Keyword Abbreviation Default Description [no] debug deb deb Turn on/off debugging mode. [ no ] d2 nod2 Turn on or off extra debugging mode. [ no ] recurse rec rec Use or do not use recursive lookup. retry=# ret 4 Set number of retries to #. time=# ti 4 Set timeout length to # seconds. [ no ] ko noko Keep open option (implies vc ). [ no ] vc novc Use or do not use virtual circuit. no defname def def Use or do not use default domain name. [ no ] search sea sea Use or do not use domain search list. domain=NAME do Set default domain name to NAME. [ no ] ignore i noi Ignore or do not ignore truncation errors. [ no ] primary pr nopr Use or do not use primary server. no aaonly aa noaa Authoritative query only flag. [ no ] cmd cmd Echo parsed arguments. [ no ] stats st st Display query statistics. [ no ] Header H H Display basic header. [ no ] header he he Display header flags. [ no ] ttlid tt tt Display TTLs. [ no ] cl nocl Display class information. [ no ] qr noqr Display outgoing query [ no ] reply rep rep Display reply. [ no ] ques qu qu Display question section. [ no ] answer an an Display answer section. [ no ] author au au Display authoritative section. [ no ] addit ad ad Display additional section. pfdef Set to default display flags. pfmin Set to minimal default display flags. pfset=# Set display flags to # (# can be hexadecimal, octal, or decimal). pfand=# Bitwise and display flags with #. pfor=# Bitwise or display flags with #.
The following examples show how to use the dig command.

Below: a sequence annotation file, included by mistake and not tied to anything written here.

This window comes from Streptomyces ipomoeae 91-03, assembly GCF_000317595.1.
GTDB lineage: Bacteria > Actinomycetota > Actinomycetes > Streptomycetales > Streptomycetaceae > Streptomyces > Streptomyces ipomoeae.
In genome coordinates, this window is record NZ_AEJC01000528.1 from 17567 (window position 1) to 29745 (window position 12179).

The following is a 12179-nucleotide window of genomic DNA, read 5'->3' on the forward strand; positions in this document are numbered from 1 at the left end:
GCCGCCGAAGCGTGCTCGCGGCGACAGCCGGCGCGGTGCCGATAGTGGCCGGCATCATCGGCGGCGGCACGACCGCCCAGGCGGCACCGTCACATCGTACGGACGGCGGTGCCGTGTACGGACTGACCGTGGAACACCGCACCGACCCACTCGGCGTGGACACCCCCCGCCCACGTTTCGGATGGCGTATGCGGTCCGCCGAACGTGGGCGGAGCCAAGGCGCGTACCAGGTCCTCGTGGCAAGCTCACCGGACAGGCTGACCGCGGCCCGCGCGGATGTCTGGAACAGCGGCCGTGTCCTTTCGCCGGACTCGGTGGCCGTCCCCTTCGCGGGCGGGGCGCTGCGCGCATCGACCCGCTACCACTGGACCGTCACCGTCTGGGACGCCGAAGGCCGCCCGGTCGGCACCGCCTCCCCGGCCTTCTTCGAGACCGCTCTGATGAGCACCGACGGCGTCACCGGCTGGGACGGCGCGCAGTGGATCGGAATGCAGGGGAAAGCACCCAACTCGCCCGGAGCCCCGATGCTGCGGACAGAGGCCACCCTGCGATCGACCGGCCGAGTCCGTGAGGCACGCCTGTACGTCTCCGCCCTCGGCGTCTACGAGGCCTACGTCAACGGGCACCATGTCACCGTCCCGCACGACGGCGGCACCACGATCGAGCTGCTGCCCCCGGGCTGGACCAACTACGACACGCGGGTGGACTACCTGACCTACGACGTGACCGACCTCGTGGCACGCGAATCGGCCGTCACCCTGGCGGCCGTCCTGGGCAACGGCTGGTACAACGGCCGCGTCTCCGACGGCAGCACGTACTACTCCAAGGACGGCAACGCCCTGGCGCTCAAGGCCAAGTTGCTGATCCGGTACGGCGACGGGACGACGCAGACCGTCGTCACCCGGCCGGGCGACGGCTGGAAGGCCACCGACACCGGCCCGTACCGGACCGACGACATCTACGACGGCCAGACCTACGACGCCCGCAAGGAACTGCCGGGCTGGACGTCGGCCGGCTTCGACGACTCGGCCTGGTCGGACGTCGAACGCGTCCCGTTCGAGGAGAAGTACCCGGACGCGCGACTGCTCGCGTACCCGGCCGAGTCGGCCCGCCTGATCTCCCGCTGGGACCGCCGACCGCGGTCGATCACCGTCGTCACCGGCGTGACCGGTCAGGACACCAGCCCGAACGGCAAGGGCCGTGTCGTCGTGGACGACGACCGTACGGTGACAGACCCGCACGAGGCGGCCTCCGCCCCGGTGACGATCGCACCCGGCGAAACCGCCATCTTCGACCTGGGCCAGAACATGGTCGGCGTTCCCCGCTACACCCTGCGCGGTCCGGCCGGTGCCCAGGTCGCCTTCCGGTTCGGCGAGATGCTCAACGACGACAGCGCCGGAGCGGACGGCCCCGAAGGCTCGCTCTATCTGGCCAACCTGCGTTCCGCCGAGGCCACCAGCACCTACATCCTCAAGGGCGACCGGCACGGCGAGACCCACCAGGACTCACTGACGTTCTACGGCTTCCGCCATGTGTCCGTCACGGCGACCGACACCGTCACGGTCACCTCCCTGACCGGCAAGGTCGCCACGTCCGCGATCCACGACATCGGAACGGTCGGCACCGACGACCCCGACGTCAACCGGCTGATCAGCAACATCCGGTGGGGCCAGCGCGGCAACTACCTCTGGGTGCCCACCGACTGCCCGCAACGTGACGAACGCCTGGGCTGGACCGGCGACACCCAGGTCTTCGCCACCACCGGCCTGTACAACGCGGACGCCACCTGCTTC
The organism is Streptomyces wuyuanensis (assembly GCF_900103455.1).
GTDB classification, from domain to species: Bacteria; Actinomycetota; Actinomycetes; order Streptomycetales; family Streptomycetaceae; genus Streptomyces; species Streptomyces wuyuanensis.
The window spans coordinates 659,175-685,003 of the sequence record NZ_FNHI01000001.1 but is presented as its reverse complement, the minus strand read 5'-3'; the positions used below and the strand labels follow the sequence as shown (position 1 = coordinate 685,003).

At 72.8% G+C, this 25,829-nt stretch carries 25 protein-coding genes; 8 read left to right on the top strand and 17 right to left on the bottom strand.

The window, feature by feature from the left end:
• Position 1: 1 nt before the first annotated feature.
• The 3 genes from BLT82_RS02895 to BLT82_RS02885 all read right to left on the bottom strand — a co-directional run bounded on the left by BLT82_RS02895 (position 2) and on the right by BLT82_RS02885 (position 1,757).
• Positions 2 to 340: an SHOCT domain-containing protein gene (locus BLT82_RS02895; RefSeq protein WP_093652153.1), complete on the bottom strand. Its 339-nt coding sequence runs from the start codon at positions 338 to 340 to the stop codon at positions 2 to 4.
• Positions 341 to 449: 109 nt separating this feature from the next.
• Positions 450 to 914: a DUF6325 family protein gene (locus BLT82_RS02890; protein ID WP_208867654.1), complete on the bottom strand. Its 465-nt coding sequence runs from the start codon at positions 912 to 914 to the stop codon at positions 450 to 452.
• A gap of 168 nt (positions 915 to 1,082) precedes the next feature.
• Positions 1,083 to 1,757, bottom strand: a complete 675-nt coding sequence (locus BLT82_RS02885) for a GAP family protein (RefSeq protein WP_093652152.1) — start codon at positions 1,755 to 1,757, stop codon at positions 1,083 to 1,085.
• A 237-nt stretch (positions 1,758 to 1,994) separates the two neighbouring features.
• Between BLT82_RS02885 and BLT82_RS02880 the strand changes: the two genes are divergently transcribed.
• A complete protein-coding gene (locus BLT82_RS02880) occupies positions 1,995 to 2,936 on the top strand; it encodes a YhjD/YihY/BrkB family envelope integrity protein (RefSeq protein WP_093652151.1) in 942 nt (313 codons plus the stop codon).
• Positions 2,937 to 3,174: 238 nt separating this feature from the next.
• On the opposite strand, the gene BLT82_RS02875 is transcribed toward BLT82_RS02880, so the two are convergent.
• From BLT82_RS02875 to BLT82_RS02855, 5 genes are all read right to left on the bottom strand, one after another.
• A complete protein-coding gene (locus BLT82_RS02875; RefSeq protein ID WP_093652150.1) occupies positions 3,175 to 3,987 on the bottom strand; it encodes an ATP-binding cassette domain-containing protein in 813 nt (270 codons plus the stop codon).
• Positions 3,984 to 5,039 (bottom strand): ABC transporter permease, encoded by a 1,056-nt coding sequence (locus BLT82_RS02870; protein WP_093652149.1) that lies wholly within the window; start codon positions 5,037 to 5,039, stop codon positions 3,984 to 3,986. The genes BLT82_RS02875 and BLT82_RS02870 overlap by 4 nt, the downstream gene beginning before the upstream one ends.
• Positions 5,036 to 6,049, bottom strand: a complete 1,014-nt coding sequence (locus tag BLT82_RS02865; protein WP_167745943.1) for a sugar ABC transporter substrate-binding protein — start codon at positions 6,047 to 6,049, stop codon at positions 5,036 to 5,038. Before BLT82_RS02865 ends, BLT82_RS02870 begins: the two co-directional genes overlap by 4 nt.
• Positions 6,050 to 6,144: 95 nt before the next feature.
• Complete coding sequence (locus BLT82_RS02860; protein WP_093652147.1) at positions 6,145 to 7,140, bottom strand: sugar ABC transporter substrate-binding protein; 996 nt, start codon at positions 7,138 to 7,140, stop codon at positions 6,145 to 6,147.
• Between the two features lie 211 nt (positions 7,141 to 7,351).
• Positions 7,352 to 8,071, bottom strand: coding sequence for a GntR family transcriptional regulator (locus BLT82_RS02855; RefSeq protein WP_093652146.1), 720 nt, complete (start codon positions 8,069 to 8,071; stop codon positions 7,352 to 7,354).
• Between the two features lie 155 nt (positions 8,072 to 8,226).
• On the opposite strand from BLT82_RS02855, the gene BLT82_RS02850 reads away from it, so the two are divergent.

$ dig ; <<>> DiG 8.1 <<>> ;; res options: init recurs defnam dnsrch ;; got answer: ;; ->>HEADER<<- opcode: QUERY, status: NOERROR, id: 6 ;; flags: qr rd ra; QUERY: 1, ANSWER: 13, AUTHORITY: 0, ADDITIONAL: 13 ;; QUERY SECTION: ;; ., type = NS, class = IN ;; ANSWER SECTION: . 1d20h1m11s IN NS E.ROOT-SERVERS.NET. . 1d20h1m11s IN NS D.ROOT-SERVERS.NET. . 1d20h1m11s IN NS A.ROOT-SERVERS.NET. . 1d20h1m11s IN NS H.ROOT-SERVERS.NET. . 1d20h1m11s IN NS C.ROOT-SERVERS.NET. . 1d20h1m11s IN NS G.ROOT-SERVERS.NET. . 1d20h1m11s IN NS F.ROOT-SERVERS.NET. . 1d20h1m11s IN NS B.ROOT-SERVERS.NET. . 1d20h1m11s IN NS J.ROOT-SERVERS.NET. . 1d20h1m11s IN NS K.ROOT-SERVERS.NET. . 1d20h1m11s IN NS L.ROOT-SERVERS.NET. . 1d20h1m11s IN NS M.ROOT-SERVERS.NET. . 1d20h1m11s IN NS I.ROOT-SERVERS.NET. ;; ADDITIONAL SECTION: E.ROOT-SERVERS.NET. 2d20h1m11s IN A 220.127.116.11 D.ROOT-SERVERS.NET. 2d20h1m11s IN A 18.104.22.168 A.ROOT-SERVERS.NET. 2d20h1m11s IN A 22.214.171.124 H.ROOT-SERVERS.NET. 2d20h1m11s IN A 126.96.36.199 C.ROOT-SERVERS.NET. 2d20h1m11s IN A 188.8.131.52 G.ROOT-SERVERS.NET. 2d20h1m11s IN A 184.108.40.206 F.ROOT-SERVERS.NET. 2d20h1m11s IN A 220.127.116.11 B.ROOT-SERVERS.NET. 2d20h1m11s IN A 18.104.22.168 J.ROOT-SERVERS.NET. 2d20h1m11s IN A 22.214.171.124 K.ROOT-SERVERS.NET. 2d20h1m11s IN A 126.96.36.199 L.ROOT-SERVERS.NET. 2d20h1m11s IN A 188.8.131.52 M.ROOT-SERVERS.NET. 2d20h1m11s IN A 184.108.40.206 I.ROOT-SERVERS.NET. 2d20h1m11s IN A 220.127.116.11 ;; Total query time: 4013 msec ;; FROM: lassie.ucx.lkg.dec.com to SERVER: default -- 18.104.22.168 ;; WHEN: Wed Aug 9 16:42:08 2000 ;; MSG SIZE sent: 17 rcvd: 436